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SWALLOWING

Why does swallowing become difficult for patients with ALS?
What are the consequences of swallowing impairment in ALS?
What can I do if I have begun to have difficulty swallowing?
When should I consider getting a feeding tube?
Are there different types of feeding tubes?
If I have the PEG tube, can I still eat by mouth?
How are medications given through the feeding tube?
How can I avoid food getting trapped in my mouth?
What are the treatment options for excess saliva?

 

Why does swallowing become difficult for patients with ALS?

Swallowing is a complex process that involves many nerves and muscles in the tongue, mouth and throat. These nerves and muscles must function in a coordinated fashion to propel food from the mouth down into the stomach, while preventing it from being inhaled into the lungs. Weakness of the tongue, mouth and throat muscles impairs this process. Chewing may become impaired, it may be difficult to move food around the mouth, and food may go down the windpipe with choking and coughing when swallowing. Weakness of the breathing muscles may also affect swallowing as it becomes difficult to coordinate breathing and swallowing.

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What are the consequences of swallowing impairment in ALS?

When swallowing becomes difficult and it takes longer and longer to get through a meal, the intake of food (nutrition) and liquids (hydration) diminishes. This may result in weight loss, malnutrition and dehydration. Dehydration may lead to viscous (thick) secretions and exacerbate constipation. Impaired swallowing also increases the risk of aspiration – breathing food or liquid into the lungs. This can lead to pneumonia, which, when coupled with a weak cough and weak breathing muscles, may be especially serious and perhaps even life-threatening.

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What can I do if I have begun to have difficulty swallowing?

You should discuss these symptoms with your neurologist and other members of the multi-disciplinary team. Caloric intake can sometimes be maintained by eating smaller quantities of food, but at more regular intervals. If this doesn’t help, then it may be necessary to alter the consistency and texture of your foods (e.g. puree). Difficulty swallowing liquids may be improved by thickening the consistency of the liquids. Caloric supplements and vitamins may be added if weight loss occurs continues.

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When should I consider getting a feeding tube?

This is an important discussion to have with your neurologist and multi-disciplinary care team when you attend the ALS clinic. Broadly speaking, a feeding tube is needed when nutrition and hydration are insufficient, when you are excessively losing weight, and when you have difficulty swallowing and experience episodes of coughing and choking. In general, it is better to have a feeding tube placed before your breathing muscles become too weak. In accordance with published guidelines, we recommend having a feeding tube placed before the vital capacity (a measure of breathing muscle strength) falls below 50%.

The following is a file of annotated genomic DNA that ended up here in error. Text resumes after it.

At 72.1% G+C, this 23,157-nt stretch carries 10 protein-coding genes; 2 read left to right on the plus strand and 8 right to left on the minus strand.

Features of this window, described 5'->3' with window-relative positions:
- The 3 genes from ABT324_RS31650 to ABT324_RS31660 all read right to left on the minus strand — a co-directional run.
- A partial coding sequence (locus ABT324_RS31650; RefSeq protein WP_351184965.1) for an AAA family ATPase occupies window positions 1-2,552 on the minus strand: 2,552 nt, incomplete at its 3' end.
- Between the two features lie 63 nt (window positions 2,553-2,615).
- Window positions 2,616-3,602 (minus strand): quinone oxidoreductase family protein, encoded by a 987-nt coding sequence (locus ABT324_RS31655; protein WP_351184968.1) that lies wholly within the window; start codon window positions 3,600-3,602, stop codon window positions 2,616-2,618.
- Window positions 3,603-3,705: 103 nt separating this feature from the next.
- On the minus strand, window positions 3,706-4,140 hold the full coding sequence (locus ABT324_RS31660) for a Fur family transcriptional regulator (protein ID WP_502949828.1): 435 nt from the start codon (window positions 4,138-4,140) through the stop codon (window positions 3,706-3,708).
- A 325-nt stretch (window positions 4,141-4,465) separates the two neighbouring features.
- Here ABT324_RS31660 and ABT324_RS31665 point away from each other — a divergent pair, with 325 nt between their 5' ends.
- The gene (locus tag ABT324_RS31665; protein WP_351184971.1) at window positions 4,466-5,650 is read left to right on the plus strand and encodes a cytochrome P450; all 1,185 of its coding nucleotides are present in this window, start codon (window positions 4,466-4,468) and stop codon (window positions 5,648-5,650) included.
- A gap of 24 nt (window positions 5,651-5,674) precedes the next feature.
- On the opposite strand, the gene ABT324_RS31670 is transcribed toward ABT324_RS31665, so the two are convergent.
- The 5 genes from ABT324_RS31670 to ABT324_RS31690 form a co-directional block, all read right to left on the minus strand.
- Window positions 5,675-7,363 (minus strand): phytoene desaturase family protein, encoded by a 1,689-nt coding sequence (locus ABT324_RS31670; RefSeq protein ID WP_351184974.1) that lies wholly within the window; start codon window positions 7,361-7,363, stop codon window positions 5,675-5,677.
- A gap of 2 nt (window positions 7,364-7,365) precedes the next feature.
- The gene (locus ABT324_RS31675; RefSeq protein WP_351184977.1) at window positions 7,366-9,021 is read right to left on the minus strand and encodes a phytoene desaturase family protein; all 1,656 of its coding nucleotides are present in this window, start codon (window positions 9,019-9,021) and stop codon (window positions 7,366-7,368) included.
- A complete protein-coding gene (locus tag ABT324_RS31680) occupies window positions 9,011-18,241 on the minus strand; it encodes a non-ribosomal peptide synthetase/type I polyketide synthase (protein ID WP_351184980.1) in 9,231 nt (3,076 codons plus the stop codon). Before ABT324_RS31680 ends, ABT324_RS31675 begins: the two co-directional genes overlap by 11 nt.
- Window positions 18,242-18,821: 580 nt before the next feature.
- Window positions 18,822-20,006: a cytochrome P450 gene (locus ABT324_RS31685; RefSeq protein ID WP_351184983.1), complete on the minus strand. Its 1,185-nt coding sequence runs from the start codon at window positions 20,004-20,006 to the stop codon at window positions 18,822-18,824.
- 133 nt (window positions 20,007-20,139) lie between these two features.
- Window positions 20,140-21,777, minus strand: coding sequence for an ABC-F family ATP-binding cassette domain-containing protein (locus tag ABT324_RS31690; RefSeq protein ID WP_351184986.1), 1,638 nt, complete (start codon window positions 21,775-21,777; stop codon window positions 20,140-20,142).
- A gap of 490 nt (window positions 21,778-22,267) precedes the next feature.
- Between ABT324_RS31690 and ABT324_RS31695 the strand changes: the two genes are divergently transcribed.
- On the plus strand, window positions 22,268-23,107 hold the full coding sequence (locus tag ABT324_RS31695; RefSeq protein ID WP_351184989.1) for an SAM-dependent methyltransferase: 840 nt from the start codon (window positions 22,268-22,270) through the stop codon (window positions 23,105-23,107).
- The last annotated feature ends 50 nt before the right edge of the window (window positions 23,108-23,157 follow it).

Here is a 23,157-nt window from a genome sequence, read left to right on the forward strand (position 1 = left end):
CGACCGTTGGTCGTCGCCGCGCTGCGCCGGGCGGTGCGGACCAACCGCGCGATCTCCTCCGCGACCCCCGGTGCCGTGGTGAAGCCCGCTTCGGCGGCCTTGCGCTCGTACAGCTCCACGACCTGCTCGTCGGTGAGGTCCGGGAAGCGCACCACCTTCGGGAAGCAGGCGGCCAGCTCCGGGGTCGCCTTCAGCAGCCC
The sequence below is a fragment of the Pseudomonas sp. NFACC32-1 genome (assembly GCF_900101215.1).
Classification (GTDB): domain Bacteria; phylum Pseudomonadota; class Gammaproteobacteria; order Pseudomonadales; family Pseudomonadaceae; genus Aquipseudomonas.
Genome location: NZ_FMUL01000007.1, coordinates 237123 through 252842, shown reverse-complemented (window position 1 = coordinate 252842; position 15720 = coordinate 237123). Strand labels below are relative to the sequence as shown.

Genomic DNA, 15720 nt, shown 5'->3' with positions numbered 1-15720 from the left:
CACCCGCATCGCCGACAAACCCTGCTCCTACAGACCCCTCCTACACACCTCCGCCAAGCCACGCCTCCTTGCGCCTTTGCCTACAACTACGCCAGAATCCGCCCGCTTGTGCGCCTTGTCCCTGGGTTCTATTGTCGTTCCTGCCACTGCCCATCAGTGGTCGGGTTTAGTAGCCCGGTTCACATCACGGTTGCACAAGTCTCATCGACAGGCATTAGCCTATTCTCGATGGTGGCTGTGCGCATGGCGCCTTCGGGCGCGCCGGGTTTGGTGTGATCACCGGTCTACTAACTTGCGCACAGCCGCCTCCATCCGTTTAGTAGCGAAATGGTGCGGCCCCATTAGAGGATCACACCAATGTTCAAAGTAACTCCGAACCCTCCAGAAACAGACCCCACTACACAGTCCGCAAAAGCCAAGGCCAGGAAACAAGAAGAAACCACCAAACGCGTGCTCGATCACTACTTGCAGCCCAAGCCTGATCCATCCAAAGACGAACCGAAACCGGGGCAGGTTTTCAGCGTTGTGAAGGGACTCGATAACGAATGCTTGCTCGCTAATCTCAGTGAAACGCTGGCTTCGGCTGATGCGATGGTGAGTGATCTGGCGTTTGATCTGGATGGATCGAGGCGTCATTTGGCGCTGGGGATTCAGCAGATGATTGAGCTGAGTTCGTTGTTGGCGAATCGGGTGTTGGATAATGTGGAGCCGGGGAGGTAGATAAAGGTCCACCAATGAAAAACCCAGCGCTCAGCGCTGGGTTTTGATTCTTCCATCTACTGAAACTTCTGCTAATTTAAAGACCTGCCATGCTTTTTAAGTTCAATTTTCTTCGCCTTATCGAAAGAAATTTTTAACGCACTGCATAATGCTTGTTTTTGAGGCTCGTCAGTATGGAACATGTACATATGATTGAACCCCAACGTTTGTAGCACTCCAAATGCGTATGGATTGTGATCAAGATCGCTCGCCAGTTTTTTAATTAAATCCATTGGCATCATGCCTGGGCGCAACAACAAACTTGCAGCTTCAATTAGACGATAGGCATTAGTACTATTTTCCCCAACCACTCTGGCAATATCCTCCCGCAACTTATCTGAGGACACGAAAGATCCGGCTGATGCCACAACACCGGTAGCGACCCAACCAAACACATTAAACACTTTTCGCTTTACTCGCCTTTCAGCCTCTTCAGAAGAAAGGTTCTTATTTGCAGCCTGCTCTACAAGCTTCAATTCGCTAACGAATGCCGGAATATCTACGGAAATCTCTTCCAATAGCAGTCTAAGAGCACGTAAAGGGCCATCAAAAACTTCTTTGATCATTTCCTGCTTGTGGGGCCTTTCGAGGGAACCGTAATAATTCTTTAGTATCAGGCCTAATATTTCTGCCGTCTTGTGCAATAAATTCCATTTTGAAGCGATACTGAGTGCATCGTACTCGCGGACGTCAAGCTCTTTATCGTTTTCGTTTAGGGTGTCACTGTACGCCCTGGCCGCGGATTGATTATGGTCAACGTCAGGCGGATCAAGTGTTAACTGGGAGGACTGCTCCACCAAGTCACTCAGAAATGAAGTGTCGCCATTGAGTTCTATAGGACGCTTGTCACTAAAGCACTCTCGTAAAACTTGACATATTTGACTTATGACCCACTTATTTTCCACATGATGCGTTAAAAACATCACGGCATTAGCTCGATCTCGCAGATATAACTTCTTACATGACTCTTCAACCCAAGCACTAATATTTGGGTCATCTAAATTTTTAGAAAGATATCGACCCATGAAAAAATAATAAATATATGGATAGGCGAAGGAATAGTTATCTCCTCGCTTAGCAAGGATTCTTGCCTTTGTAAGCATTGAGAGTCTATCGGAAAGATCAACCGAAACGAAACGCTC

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Are there different types of feeding tubes?

The proper placement of a feeding tube can be accomplished in one of two ways. A PEG (percutaneous endoscopic gastrostomy) tube is placed using an endoscope, a tiny camera that is inserted into your stomach via your mouth. This requires conscious sedation, which may not be advisable for all ALS patients. A RIG (radiologically inserted gastrostomy) tube is placed using an x-ray of your stomach, after you swallow a harmless solution of barium, which is highly visible on the x-ray. This procedure does not require sedation.

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If I have the PEG tube, can I still eat by mouth?

By the time a feeding tube is placed eating by mouth has typically become a lengthy, unpleasant chore and our experience is that most patients are happy to give it up. However, if you have a feeding tube placed early, you may still eat and drink by mouth, enjoying the taste and experience. The tube can be used, as needed, for extra fluids and calories.

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How are medications given through the feeding tube?

Although it is always a good idea to consult your doctor, most medications can be given safely following some simple rules:

  1. Use liquid medication whenever possible
  2. If a tablet must be crushed, be sure to crush it into a fine powder and mix it well in warm water.
  3. Clear the feeding tube by flushing it with 20-30 ml of warm water both before and after giving the medication.

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How can I avoid food getting trapped in my mouth?

As you develop weakness of your tongue, it may become difficult to clear food from pockets in our mouth or from between your teeth. This may lead to overgrowth of harmful bacteria. A portable suction unit can be very helpful in dealing with this problem.

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What are the treatment options for excess saliva?

Treatment options include use of a portable suction machine, decongestants and over-the-counter medications for colds and allergies, some anti-depressant medications (e.g. amitriptyline), and anticholinergic drugs. You should discuss these various options with your neurologist.

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